Education and the Pursuit of Improved Overviews

Professor Sherman Stein was a prominent mathematician and popularizer, and his book, Mathematics: The Man-Made Universe, is a modern classic. The subtitle “The Man-made Universe” already tells you that you’re looking at a clear exposition of “humans made math” in contrast to the “mathematics fundamentalism,” à la Professor Max Tegmark of MIT, whose tone seems to say mathematics allowed for reality and us.

This is of course a perfect “argument without end.” This is the kind of argument that should help a student to rethink their assumptions and not obsess about some once-and-for-all final understanding which can become an “idée fixe” (i.e., fixed idea in French, indicating being overly rigid or stuck).

In the preface to Professor Stein’s mathematics survey classic, he writes:

“We all find ourselves in a world we never made. Though we become used to the kitchen sink, we do not understand the atoms that compose it. The kitchen sink, like all the objects surrounding us, is a convenient abstraction.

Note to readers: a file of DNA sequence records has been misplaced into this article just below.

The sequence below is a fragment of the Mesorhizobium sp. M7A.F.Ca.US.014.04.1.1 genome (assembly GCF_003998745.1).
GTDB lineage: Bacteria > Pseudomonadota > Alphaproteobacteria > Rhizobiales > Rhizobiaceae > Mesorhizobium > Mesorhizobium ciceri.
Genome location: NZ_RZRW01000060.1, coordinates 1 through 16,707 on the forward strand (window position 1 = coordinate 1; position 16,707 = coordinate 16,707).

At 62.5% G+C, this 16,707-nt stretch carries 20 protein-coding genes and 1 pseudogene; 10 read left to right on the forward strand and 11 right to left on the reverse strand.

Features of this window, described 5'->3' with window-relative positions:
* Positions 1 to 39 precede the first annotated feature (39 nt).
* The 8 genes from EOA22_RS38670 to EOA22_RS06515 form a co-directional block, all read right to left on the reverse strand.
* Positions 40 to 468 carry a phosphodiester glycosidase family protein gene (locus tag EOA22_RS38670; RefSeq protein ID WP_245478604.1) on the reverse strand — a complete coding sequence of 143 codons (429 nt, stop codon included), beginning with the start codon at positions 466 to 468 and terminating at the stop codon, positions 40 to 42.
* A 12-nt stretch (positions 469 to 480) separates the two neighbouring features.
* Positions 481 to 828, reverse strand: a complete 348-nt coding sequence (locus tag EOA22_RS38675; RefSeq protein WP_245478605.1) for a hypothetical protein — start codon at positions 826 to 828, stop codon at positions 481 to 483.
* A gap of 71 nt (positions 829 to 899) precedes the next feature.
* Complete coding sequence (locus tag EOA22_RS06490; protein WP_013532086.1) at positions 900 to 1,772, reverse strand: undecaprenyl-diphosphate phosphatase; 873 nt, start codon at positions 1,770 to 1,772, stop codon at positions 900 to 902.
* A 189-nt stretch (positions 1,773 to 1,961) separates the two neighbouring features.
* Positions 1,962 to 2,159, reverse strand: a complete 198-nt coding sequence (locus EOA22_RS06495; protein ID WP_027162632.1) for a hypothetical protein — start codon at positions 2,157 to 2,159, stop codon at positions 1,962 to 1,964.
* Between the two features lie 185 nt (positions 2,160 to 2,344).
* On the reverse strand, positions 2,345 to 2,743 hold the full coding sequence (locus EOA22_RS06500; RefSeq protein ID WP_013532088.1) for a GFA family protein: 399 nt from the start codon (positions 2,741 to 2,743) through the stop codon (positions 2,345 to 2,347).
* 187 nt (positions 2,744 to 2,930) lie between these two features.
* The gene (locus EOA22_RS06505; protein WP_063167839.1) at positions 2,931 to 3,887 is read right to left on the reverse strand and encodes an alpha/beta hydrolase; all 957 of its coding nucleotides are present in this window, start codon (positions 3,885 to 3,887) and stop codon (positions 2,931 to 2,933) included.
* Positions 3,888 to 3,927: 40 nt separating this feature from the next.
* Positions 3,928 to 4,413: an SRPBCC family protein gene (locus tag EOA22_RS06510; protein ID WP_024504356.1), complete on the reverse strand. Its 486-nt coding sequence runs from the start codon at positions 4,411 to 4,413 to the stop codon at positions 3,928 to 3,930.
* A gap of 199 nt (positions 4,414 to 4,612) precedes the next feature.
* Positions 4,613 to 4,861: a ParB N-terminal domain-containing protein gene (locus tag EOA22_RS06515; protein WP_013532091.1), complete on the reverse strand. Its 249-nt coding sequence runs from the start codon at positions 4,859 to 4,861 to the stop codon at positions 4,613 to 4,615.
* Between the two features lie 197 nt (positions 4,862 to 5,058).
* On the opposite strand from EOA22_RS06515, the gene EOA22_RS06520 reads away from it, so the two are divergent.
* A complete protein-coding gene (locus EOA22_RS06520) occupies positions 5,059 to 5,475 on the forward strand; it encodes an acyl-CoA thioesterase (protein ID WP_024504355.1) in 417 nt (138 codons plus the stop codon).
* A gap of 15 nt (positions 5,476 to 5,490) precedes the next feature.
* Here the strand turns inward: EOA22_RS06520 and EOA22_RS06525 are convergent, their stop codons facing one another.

Mathematics, on the other hand is completely the work of man.

Each theorem, each proof, is the product of the human mind. In mathematics all the cards can be put on the table.

In this sense, mathematics is concrete whereas the world is abstract.”

(Sherman Stein, Mathematics The Man-Made Universe, Dover Publications, “Preface” Third Edition, page XIII, 1999)

Meta-intelligence tells you if views of what is real, what is concrete, what is abstract, what is man-made, what is mathematical, are so radically different depending on the interpreter or analyst, it makes prudent sense to keep various views in one’s mind and modify them or juggle them as you go along. Our ability as a species to nail down for eternity what the nature of mathematics, humans and kitchen sinks are and how they all interrelate, is elusive and tangled up in language, as Wittgenstein keeps saying.